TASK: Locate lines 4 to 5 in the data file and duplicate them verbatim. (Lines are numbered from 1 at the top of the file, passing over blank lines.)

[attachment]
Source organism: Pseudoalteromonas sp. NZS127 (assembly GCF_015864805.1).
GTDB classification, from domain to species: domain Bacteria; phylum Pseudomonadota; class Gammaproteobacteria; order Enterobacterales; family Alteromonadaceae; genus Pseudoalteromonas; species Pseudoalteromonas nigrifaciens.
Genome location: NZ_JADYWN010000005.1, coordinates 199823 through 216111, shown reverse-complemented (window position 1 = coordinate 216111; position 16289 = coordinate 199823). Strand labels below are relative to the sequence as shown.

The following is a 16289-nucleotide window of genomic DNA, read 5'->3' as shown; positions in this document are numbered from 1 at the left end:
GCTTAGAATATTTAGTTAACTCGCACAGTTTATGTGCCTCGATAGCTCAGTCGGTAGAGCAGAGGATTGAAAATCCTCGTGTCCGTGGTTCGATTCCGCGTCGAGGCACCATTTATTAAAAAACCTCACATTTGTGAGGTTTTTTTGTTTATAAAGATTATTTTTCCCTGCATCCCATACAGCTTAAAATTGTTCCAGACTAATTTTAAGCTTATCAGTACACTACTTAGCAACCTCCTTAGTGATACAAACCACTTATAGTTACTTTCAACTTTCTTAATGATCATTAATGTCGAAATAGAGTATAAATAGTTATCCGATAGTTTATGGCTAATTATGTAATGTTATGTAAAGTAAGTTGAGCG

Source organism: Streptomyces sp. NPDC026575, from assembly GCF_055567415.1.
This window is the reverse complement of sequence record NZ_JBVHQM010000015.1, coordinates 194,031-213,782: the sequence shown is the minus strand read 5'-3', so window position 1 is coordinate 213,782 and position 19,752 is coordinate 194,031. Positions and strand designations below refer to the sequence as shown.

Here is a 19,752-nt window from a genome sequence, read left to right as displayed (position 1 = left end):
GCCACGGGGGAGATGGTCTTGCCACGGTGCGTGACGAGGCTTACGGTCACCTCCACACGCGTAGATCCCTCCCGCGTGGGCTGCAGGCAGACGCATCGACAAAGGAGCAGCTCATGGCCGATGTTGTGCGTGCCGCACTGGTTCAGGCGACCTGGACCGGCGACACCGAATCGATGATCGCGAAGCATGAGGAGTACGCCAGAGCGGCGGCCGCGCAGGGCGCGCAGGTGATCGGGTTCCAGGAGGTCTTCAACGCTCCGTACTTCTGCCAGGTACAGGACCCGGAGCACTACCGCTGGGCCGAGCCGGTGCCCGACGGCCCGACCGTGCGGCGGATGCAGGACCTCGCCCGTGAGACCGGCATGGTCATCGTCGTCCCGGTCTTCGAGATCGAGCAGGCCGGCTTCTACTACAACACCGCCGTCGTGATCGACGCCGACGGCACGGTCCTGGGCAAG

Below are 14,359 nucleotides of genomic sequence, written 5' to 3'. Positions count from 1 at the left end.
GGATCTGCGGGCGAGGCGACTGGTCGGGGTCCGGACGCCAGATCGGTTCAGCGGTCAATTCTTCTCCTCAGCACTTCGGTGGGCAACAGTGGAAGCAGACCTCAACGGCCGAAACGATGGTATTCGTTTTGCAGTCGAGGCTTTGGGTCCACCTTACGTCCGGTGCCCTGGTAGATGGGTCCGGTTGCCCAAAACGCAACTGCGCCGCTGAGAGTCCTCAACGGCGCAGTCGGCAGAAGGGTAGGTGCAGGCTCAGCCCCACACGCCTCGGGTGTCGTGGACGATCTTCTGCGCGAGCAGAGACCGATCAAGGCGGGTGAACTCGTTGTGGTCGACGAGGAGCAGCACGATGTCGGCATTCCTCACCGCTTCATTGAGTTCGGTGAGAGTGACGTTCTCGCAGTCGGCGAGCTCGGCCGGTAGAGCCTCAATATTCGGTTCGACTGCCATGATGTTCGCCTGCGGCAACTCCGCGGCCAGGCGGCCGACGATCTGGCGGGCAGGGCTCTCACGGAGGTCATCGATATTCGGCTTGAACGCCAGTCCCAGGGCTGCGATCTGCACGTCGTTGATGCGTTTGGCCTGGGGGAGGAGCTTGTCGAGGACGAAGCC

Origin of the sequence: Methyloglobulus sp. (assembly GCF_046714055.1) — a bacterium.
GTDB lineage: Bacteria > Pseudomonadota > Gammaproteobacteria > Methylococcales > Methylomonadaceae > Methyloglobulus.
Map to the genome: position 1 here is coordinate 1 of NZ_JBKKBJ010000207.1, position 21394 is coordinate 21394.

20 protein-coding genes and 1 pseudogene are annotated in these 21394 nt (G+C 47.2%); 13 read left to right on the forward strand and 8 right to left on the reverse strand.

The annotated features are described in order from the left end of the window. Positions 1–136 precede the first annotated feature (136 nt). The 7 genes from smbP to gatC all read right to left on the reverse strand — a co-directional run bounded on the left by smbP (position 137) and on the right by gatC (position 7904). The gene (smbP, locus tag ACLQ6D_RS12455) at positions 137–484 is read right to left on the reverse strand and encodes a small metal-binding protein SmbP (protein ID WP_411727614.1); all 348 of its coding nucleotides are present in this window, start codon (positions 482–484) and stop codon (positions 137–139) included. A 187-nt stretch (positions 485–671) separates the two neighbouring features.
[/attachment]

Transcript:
The following is a 16289-nucleotide window of genomic DNA, read 5'->3' as shown; positions in this document are numbered from 1 at the left end:
GCTTAGAATATTTAGTTAACTCGCACAGTTTATGTGCCTCGATAGCTCAGTCGGTAGAGCAGAGGATTGAAAATCCTCGTGTCCGTGGTTCGATTCCGCGTCGAGGCACCATTTATTAAAAAACCTCACATTTGTGAGGTTTTTTTGTTTATAAAGATTATTTTTCCCTGCATCCCATACAGCTTAAAATTGTTCCAGACTAATTTTAAGCTTATCAGTACACTACTTAGCAACCTCCTTAGTGATACAAACCACTTATAGTTACTTTCAACTTTCTTAATGATCATTAATGTCGAAATAGAGTATAAATAGTTATCCGATAGTTTATGGCTAATTATGTAATGTTATGTAAAGTAAGTTGAGCG